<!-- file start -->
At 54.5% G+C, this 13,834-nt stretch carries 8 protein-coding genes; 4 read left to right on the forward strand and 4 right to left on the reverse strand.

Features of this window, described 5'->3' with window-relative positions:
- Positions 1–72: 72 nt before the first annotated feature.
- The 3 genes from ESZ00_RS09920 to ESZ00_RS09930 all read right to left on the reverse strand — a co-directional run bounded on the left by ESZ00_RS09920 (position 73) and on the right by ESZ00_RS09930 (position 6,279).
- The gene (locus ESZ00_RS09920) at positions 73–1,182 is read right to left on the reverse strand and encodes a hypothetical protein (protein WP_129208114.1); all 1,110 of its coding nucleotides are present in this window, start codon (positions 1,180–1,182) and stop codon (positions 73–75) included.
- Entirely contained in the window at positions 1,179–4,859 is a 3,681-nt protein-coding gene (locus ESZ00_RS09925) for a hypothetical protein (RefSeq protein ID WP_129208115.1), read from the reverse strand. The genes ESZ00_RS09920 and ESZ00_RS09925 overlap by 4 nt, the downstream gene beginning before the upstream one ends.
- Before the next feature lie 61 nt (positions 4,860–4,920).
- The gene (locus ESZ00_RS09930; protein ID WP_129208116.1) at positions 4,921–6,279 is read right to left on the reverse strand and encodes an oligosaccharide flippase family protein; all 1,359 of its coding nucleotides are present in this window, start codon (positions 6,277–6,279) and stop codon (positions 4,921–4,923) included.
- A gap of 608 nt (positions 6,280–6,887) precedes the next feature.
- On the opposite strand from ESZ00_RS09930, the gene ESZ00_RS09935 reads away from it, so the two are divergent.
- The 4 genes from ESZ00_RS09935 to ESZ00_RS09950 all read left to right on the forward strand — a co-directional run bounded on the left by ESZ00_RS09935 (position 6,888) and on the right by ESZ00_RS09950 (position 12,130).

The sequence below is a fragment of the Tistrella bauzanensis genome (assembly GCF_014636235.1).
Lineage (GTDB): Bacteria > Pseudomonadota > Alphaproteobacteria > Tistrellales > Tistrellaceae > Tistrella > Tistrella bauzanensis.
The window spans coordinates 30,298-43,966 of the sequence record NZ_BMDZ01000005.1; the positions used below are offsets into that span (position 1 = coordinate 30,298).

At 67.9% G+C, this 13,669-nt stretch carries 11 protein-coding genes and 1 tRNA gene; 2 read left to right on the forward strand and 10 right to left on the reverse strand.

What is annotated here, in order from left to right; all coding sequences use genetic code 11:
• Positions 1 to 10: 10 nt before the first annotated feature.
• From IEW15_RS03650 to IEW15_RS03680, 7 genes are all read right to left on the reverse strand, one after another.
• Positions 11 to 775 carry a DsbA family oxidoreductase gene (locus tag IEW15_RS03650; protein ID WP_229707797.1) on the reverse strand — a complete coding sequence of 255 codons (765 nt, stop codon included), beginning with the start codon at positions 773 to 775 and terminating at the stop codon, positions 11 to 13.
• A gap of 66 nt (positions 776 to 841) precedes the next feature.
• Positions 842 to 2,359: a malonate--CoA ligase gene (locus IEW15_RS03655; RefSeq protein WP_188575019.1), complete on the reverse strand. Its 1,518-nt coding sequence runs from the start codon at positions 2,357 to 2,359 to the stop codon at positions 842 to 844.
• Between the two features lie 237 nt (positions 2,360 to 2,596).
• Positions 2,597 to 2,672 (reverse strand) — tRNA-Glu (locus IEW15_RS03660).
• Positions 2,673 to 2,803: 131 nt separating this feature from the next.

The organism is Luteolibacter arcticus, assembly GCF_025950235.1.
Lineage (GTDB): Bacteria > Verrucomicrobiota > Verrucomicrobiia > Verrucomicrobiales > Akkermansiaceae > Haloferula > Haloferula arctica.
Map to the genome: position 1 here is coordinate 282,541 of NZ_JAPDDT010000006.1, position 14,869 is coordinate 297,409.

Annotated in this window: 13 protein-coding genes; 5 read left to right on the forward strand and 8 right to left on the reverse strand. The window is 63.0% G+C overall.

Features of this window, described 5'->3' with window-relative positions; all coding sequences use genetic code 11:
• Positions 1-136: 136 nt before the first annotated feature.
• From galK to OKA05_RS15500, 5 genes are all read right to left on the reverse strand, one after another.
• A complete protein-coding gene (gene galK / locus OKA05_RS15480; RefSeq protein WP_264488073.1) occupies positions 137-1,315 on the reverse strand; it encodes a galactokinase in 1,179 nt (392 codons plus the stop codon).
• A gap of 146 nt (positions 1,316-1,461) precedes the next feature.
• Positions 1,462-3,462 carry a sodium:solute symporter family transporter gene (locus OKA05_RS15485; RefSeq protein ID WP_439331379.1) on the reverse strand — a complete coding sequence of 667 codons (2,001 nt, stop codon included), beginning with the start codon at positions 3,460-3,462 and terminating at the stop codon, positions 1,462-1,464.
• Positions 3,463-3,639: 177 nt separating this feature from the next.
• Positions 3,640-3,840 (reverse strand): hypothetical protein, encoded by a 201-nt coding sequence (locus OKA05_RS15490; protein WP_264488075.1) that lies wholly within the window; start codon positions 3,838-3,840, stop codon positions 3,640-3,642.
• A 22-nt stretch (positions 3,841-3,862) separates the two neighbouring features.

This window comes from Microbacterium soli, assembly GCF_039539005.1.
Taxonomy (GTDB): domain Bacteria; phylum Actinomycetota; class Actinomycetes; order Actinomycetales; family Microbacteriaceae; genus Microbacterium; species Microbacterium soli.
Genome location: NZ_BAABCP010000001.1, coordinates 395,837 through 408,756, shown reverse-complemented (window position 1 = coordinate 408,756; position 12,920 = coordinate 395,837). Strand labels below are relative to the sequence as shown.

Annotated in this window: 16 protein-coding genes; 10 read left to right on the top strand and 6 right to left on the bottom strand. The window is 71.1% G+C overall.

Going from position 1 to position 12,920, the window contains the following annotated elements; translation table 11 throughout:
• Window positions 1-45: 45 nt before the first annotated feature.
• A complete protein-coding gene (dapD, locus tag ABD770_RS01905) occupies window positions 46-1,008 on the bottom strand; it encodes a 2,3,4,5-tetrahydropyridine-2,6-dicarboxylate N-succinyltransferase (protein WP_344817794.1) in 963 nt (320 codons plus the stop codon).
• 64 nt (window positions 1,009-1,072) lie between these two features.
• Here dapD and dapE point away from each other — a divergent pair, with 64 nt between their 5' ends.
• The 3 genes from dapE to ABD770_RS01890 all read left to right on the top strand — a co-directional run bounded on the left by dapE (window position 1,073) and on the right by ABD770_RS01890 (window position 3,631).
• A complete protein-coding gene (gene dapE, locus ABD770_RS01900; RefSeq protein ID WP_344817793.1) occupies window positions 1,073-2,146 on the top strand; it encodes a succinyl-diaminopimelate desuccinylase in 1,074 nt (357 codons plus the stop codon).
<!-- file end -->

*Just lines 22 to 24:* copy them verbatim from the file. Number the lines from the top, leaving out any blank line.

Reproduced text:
• Between the two features lie 237 nt (positions 2,360 to 2,596).
• Positions 2,597 to 2,672 (reverse strand) — tRNA-Glu (locus IEW15_RS03660).
• Positions 2,673 to 2,803: 131 nt separating this feature from the next.